ADA – As community-wide Covid-19 vaccination efforts continue, East Central University’s Nursing students are finally gaining some valuable field experience that the pandemic has denied them for the past year.
“The vaccination events have turned out to be a great learning opportunity for our students,” said Dr. Darcy Duncan, director of ECU’s Nursing program. “It truly is an excellent experience for them to participate alongside fellow students and the local health care community.”
ECU Nursing students have assisted with local vaccinations since January. On March 11, they worked a vaccination event at the Irving Community Center. The site was provided by the City of Ada and ECU students worked alongside LPN students from the Pontotoc Technology Center. Other partners included Mercy EMS, Mercy Ada Nursing Leaders, and students in the Mercy Ada School of Medical Technology program. In all, about 50 people volunteered to make the event a success.
“We are thankful for our health care, professional and educational partnerships within the Ada community and beyond,” Duncan said. “With their help, we can find ways for our students to step out of their comfort zones, to grow, and to learn what they are truly capable of. Getting involved like this, they can see the power of hope and compassion when caring for others.”
Prior to vaccination efforts, the pandemic was more of an obstacle to hands-on learning for ECU’s Nursing students. Now, the vaccinations are not only helping protect the community, they have also facilitated a return to field work – critical for any Nursing program.
“Covid has had a negative impact on our learning opportunities, which is counter to a situation where the need for caring is so great,” said Elise Harden, a returning ECU graduate from Dickson, who is now a junior in the Nursing program. “We’re now learning to constantly adapt to the most current understandings regarding the life-long impact of Covid-19, how it has affected so many families and individuals, both physically and emotionally.”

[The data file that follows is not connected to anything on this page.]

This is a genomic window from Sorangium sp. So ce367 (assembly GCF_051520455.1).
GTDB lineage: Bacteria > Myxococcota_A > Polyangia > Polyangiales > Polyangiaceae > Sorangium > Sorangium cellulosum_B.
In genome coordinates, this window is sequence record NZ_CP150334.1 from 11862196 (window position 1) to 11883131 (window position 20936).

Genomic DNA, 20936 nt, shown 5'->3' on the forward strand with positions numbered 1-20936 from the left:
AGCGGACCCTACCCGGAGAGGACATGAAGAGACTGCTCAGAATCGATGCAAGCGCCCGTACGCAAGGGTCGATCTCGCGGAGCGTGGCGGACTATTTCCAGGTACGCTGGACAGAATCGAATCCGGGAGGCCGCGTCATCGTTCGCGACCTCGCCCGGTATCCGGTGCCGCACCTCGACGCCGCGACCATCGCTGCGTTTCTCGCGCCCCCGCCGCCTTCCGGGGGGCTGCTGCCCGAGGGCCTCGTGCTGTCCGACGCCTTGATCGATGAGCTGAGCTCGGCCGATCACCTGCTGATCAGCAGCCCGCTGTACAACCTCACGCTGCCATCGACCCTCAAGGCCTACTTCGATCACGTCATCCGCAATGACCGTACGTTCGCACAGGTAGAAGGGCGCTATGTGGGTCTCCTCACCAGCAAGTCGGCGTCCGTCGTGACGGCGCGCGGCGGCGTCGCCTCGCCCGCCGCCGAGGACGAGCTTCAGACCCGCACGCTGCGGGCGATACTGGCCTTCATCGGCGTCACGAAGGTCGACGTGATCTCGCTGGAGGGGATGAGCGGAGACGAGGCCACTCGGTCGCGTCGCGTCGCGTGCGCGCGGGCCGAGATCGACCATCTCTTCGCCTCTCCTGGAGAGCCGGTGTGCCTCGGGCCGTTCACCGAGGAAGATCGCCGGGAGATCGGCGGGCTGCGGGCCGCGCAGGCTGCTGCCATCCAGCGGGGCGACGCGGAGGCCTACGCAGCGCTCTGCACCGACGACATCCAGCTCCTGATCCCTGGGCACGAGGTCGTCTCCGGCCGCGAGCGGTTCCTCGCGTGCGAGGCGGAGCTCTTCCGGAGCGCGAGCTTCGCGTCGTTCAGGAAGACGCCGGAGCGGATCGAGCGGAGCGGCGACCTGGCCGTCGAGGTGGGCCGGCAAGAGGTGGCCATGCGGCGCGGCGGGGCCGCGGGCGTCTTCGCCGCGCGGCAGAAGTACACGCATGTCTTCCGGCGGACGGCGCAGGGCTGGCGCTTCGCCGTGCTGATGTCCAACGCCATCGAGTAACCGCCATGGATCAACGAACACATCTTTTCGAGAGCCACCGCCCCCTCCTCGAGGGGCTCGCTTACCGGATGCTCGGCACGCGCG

Approximately 20 ECU Nursing students assisted at the March 11 vaccination event, and many others have worked at previous organized events. Despite the inherent risks and chaotic nature of the pandemic, students have no regrets about their career choices.
“I have had an amazing experience,” said Ajita Khatry, an international Nursing student and junior from Nepal. “I have learned the process of how the vaccine is administered. We had the opportunity to work with Pontotoc Technology Center’s LPN students and they were so helpful to us. It helped us to build our confidence levels in providing care during the pandemic.”
“Each vaccination event represents a victory for science and health care,” said Jessee Holman, a senior ECU Nursing student from Seminole. “Throughout the last year, there have been many unknowns. But the perseverance and determination of our Nursing program has shown through. I will certainly never forget what it was like to be a Nursing student during a pandemic, and I am thankful to have opportunities to volunteer and serve in this time of need.”
Cutline: ECU Nursing students and faculty pose outside the Irving Community Center in Ada, where they worked alongside Pontotoc Technology Center students and members of the local health care community to administer Covid vaccinations on March 11.